Wednesday, November 16, 2011


On Tuesday morning, after a restful night, we were ready to go again. The plan for Tuesday was an architectural tour of Midtown, the heart and soul of New York City. Again, we took the train to 33rd street. this time we walked north on seventh avenue then east on 40th street to the New York Public Library. When you approach the front entrance of the library you are struck by the opulence of the facade of this Beaux-Arts masterpiece.
New York Public Library

 Inside the library there is sheer elegance. we toured all the sections of the library eventually winding up in the Rose Main Reading Room where we had some free time on a public computer to catch up on some of our emails. All we had to do was show some picture ID.

The Rose Reading Room

After the library we headed east on 42nd street towards Grand Central Terminal. As we walked, we had various views of the Chrysler building. I took pictures at various vantage points.

The Chrysler building

When arrived at the 42nd street entrance to Grand Central I was so impressed with the facade that I had to take pictures of the sculpture, Transportation, adorning the top of the clock. The three figures are Mercury flanked by Hercules and Minerva.

Mercury, Minerva and Hercules on top of clock of facade at Grand Central Terminal

Inside the terminal we were awed by the immensity of the great hall.

Great hall at Grand Central Terminal

When you look up there are figures of the zodiac across a pale blue ceiling.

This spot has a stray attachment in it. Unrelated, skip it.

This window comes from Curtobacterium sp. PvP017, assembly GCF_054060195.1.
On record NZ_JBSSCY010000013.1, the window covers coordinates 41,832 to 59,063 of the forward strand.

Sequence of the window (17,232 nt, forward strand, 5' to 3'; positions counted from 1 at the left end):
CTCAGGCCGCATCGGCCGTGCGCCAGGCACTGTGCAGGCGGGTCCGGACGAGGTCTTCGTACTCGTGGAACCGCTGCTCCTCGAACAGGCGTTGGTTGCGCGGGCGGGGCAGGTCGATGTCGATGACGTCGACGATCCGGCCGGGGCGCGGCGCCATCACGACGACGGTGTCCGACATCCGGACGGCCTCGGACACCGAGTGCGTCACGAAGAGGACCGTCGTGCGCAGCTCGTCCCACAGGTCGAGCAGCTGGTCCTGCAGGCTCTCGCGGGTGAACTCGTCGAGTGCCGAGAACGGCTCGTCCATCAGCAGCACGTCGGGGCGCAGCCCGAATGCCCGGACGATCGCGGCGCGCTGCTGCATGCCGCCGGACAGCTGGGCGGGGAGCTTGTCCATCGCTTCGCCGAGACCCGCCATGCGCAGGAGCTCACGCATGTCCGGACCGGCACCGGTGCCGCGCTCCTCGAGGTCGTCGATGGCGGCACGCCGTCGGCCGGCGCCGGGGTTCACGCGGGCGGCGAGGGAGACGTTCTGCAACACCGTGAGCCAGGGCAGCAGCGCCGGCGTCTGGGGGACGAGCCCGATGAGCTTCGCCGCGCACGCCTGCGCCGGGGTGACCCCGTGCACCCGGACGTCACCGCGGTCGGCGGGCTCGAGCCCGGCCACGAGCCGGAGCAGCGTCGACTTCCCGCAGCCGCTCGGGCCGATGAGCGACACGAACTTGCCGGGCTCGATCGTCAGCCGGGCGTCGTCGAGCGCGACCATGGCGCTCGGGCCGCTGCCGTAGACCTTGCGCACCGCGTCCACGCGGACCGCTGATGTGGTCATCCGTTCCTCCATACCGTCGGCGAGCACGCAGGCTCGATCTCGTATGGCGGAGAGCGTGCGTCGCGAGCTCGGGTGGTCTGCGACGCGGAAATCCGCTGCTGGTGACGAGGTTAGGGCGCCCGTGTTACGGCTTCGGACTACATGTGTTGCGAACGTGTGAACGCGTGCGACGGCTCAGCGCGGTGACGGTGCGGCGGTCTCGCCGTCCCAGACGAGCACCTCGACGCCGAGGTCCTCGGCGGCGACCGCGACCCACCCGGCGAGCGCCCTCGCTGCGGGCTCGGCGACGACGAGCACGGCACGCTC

We walked around the mall and looked in the various shop windows. I took a few pictures of the wonderful cakes in Zaro's window.

Zaro's bakery at Grand Central

We literally walked through the terminal to get to Park Avenue. A few block north of Grand Central is the famous Waldorf Astoria. We waltzed into the hotel as if we were long term residents and sauntered around the lobby and the promenade beyond taking in the art-deco murals, mosaics and ornamentation. If nothing else, the Waldorf Astoria is opulent.

Continuing north on park Avenue for just one more street to 50th street we cane upon St. Batholomew's church. What you notice about St. Bart's from the outside is its intricately tiled Byzantium dome.

St. Bart's Byzantine dome

Inside the church is an oasis of stillness in the activity of Park Avenue. There are lovely stained glass windows

Stained glass window at St. Bart's

and an absolutely beautiful baptismal font that is a sculpture of an angel holding a basin.

Baptismal Font at St. Bart's

Of course, my wife lit a candle which she has done in every church that we have visited.

Back out on the street, we realized that it was noon and we were hungry. After our little extravagance at Momofuku the day before we decided that we would dine off of one of New York's famed curb side food trucks. Since we did not know which one's were best we went with the truck that had the longest line figuring that the best would have repeat customers. We were not wrong. I had a lamb pita and my wife had a Greek salad. For both, we paid $11.00. both of us agreed that lunch was outstanding. We found a place to sit along the side of the church. It was great.